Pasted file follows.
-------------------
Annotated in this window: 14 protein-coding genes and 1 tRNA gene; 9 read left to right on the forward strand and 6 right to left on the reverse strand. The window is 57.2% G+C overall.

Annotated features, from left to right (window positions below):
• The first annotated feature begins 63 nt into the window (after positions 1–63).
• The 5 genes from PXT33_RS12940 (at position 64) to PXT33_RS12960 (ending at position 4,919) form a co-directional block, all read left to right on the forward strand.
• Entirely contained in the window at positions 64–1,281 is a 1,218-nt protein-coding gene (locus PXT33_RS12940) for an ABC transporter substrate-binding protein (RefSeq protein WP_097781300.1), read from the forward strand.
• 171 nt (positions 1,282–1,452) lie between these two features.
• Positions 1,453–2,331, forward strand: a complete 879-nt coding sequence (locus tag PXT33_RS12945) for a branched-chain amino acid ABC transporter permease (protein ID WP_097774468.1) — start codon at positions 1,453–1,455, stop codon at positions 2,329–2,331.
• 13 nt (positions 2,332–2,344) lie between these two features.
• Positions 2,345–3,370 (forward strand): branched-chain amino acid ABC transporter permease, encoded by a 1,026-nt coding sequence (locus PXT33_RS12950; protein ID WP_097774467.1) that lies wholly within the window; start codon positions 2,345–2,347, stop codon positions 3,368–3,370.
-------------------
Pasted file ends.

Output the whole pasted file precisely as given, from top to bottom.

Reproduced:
Annotated in this window: 14 protein-coding genes and 1 tRNA gene; 9 read left to right on the forward strand and 6 right to left on the reverse strand. The window is 57.2% G+C overall.

Annotated features, from left to right (window positions below):
• The first annotated feature begins 63 nt into the window (after positions 1–63).
• The 5 genes from PXT33_RS12940 (at position 64) to PXT33_RS12960 (ending at position 4,919) form a co-directional block, all read left to right on the forward strand.
• Entirely contained in the window at positions 64–1,281 is a 1,218-nt protein-coding gene (locus PXT33_RS12940) for an ABC transporter substrate-binding protein (RefSeq protein WP_097781300.1), read from the forward strand.
• 171 nt (positions 1,282–1,452) lie between these two features.
• Positions 1,453–2,331, forward strand: a complete 879-nt coding sequence (locus tag PXT33_RS12945) for a branched-chain amino acid ABC transporter permease (protein ID WP_097774468.1) — start codon at positions 1,453–1,455, stop codon at positions 2,329–2,331.
• 13 nt (positions 2,332–2,344) lie between these two features.
• Positions 2,345–3,370 (forward strand): branched-chain amino acid ABC transporter permease, encoded by a 1,026-nt coding sequence (locus PXT33_RS12950; protein ID WP_097774467.1) that lies wholly within the window; start codon positions 2,345–2,347, stop codon positions 3,368–3,370.